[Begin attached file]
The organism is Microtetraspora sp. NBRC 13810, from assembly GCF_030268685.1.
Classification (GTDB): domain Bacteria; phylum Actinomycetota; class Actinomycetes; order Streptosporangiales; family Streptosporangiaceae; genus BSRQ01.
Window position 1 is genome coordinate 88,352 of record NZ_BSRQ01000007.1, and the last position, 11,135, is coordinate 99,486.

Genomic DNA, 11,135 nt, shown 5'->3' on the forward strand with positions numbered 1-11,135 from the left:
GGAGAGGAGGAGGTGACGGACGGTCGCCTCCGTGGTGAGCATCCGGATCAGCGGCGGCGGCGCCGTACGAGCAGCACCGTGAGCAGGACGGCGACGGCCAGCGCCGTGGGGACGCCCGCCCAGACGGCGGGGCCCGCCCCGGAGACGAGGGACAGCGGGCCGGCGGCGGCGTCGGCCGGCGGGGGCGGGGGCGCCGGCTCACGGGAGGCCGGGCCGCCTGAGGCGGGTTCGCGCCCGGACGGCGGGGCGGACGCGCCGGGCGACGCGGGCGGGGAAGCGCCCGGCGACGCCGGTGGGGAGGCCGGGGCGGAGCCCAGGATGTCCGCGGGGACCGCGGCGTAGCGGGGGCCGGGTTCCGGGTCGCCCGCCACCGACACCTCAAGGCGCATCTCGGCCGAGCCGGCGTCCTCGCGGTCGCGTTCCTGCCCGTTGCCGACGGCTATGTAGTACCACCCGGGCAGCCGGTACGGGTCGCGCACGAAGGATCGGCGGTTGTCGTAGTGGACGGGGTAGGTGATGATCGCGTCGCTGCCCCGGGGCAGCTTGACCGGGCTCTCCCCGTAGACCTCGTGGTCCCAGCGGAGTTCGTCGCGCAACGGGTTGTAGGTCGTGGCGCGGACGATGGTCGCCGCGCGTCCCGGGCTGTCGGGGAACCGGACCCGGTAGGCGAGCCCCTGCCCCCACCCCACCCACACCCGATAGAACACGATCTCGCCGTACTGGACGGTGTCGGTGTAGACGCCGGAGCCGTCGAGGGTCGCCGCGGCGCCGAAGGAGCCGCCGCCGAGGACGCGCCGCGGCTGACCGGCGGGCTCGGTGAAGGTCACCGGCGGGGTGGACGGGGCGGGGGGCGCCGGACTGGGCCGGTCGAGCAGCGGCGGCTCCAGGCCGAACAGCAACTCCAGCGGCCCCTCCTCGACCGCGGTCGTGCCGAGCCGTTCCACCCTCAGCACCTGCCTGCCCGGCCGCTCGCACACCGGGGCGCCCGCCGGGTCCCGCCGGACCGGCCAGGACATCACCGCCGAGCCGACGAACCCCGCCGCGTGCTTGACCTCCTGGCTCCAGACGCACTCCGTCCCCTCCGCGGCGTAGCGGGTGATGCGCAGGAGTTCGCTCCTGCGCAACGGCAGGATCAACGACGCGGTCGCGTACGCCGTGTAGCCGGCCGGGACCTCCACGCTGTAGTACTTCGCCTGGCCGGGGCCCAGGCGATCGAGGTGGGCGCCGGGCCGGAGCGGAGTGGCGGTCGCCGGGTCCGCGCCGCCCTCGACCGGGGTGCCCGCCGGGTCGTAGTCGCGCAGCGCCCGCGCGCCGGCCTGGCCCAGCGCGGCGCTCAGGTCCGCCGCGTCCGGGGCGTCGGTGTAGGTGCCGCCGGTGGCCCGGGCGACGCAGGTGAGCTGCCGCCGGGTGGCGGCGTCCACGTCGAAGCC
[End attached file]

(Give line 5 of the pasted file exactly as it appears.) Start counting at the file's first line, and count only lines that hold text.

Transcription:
GGAGAGGAGGAGGTGACGGACGGTCGCCTCCGTGGTGAGCATCCGGATCAGCGGCGGCGGCGCCGTACGAGCAGCACCGTGAGCAGGACGGCGACGGCCAGCGCCGTGGGGACGCCCGCCCAGACGGCGGGGCCCGCCCCGGAGACGAGGGACAGCGGGCCGGCGGCGGCGTCGGCCGGCGGGGGCGGGGGCGCCGGCTCACGGGAGGCCGGGCCGCCTGAGGCGGGTTCGCGCCCGGACGGCGGGGCGGACGCGCCGGGCGACGCGGGCGGGGAAGCGCCCGGCGACGCCGGTGGGGAGGCCGGGGCGGAGCCCAGGATGTCCGCGGGGACCGCGGCGTAGCGGGGGCCGGGTTCCGGGTCGCCCGCCACCGACACCTCAAGGCGCATCTCGGCCGAGCCGGCGTCCTCGCGGTCGCGTTCCTGCCCGTTGCCGACGGCTATGTAGTACCACCCGGGCAGCCGGTACGGGTCGCGCACGAAGGATCGGCGGTTGTCGTAGTGGACGGGGTAGGTGATGATCGCGTCGCTGCCCCGGGGCAGCTTGACCGGGCTCTCCCCGTAGACCTCGTGGTCCCAGCGGAGTTCGTCGCGCAACGGGTTGTAGGTCGTGGCGCGGACGATGGTCGCCGCGCGTCCCGGGCTGTCGGGGAACCGGACCCGGTAGGCGAGCCCCTGCCCCCACCCCACCCACACCCGATAGAACACGATCTCGCCGTACTGGACGGTGTCGGTGTAGACGCCGGAGCCGTCGAGGGTCGCCGCGGCGCCGAAGGAGCCGCCGCCGAGGACGCGCCGCGGCTGACCGGCGGGCTCGGTGAAGGTCACCGGCGGGGTGGACGGGGCGGGGGGCGCCGGACTGGGCCGGTCGAGCAGCGGCGGCTCCAGGCCGAACAGCAACTCCAGCGGCCCCTCCTCGACCGCGGTCGTGCCGAGCCGTTCCACCCTCAGCACCTGCCTGCCCGGCCGCTCGCACACCGGGGCGCCCGCCGGGTCCCGCCGGACCGGCCAGGACATCACCGCCGAGCCGACGAACCCCGCCGCGTGCTTGACCTCCTGGCTCCAGACGCACTCCGTCCCCTCCGCGGCGTAGCGGGTGATGCGCAGGAGTTCGCTCCTGCGCAACGGCAGGATCAACGACGCGGTCGCGTACGCCGTGTAGCCGGCCGGGACCTCCACGCTGTAGTACTTCGCCTGGCCGGGGCCCAGGCGATCGAGGTGGGCGCCGGGCCGGAGCGGAGTGGCGGTCGCCGGGTCCGCGCCGCCCTCGACCGGGGTGCCCGCCGGGTCGTAGTCGCGCAGCGCCCGCGCGCCGGCCTGGCCCAGCGCGGCGCTCAGGTCCGCCGCGTCCGGGGCGTCGGTGTAGGTGCCGCCGGTGGCCCGGGCGACGCAGGTGAGCTGCCGCCGGGTGGCGGCGTCCACGTCGAAGCC